October 22, 2013
By THE EDITORIAL BOARD
Eleven years ago, the Supreme Court banned the execution of intellectually disabled people in Atkins v. Virginia. Ever since, some states have worked to circumvent that ruling by defining intellectual disability using unscientific standards or by making it nearly impossible to prove. On Monday, the justices indicated that they may at last be ready to clarify the Atkins decision by agreeing to consider whether a Florida law defines intellectual disability too narrowly.
Freddie Lee Hall was sentenced to death for the 1978 murder of a 21-year-old pregnant woman, Karol Hurst. The Florida trial court found that Mr. Hall had been “mentally retarded his entire life,” but capital punishment was not then prohibited in such cases.
Mr. Hall appealed his death sentence following the 2002 Atkins ruling, which held that people with intellectual disabilities are less culpable because of their “reduced capacity” for understanding, reasoning and impulse control. But the Florida Supreme Court ruled against him because he scored between 71 and 80 on recent I.Q. tests, and state law requires a score of 70 or lower for a finding of intellectual disability. Continue reading Intellectual Disability and the Death Penalty
By Theresa Vargas, Published: October 17
The parents of Robert Ethan Saylor, a 26-year-old with Down syndrome who lost consciousness as three off-duty Frederick County sheriff’s deputies forced him from a movie theater, filed a lawsuit Thursday that describes his death as “violent, terrifying and painful” and blames it on the negligence and deliberate actions of others.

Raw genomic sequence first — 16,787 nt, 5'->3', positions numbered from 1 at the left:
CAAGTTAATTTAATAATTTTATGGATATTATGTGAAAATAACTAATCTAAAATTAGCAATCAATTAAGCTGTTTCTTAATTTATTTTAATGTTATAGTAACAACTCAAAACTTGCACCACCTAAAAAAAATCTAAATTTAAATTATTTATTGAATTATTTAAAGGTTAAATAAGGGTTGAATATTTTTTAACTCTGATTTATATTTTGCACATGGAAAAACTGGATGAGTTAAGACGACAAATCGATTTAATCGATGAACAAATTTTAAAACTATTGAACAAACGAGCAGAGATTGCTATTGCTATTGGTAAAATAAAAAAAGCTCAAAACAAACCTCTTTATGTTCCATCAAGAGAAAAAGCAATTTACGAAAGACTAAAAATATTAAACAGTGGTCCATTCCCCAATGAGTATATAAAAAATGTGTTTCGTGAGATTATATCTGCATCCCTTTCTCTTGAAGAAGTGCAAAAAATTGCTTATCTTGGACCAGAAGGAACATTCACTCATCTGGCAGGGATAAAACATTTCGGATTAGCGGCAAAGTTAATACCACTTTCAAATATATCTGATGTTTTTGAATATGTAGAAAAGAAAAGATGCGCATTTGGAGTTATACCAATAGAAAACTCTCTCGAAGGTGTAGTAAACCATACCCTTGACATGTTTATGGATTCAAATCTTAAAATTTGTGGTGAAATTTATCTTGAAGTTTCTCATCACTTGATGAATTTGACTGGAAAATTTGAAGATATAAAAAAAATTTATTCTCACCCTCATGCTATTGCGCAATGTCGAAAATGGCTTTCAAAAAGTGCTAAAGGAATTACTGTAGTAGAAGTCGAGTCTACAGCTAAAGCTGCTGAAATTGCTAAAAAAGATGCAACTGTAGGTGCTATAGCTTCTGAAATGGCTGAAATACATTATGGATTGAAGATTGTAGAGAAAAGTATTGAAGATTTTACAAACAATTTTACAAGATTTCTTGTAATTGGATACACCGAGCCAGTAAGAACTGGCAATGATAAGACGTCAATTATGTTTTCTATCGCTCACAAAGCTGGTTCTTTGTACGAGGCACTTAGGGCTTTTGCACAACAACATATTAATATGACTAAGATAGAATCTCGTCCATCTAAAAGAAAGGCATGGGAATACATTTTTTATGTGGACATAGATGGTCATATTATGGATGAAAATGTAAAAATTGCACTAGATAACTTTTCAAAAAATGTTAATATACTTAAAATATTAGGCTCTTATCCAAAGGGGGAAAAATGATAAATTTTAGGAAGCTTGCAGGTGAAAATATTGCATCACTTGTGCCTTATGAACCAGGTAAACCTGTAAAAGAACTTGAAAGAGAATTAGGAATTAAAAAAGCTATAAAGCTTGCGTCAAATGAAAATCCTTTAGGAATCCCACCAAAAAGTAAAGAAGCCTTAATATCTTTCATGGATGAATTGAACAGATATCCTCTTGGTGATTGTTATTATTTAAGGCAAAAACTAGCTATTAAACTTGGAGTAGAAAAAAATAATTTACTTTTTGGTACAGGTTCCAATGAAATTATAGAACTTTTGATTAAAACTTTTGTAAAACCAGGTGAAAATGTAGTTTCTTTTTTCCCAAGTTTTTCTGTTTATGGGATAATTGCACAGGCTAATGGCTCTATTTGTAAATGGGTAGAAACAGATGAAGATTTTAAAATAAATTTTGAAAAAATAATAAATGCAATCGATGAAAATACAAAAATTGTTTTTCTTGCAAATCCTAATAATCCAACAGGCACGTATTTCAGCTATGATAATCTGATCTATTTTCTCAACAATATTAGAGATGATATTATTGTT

The lawsuit, filed in the U.S. District Court of Maryland, names the deputies, the movie theater, the shopping center’s property manager, the sheriff’s office and the county as responsible for Saylor’s death on Jan. 12 and seeks unspecified punitive and compensatory damages. Continue reading Parents file lawsuit in movie-theater death of 26-year-old man with Down syndrome
Disabled NJ Girl Denied Transplant Gets Mother’s Kidney
Children’s Hospital of Philadelphia Performed Surgery on Amelia Rivera
By SUSAN DONALDSON JAMES
Oct. 11, 2013—
The New Jersey girl who was initially denied a transplant because of her mental disabilities has received a kidney and is at home with her two older brothers on the way to recovery.
Amelia Rivera, now 5, received a kidney from her mother, Chrissy Rivera, on July 3 at Children’s Hospital of Philadelphia. Her case inspired the state to pass legislation that prohibits discrimination against transplant patients.
“Things are going really well for Amelia and we were very pleased with the care we received from CHOP,” Rivera told ABCNews.com.
Rivera and her husband Joe said the care at CHOP was excellent and they have no hard feelings toward the hospital. But they said they hope others don’t have to go through their ordeal. Continue reading Disabled NJ Girl Denied Transplant Gets Mother’s Kidney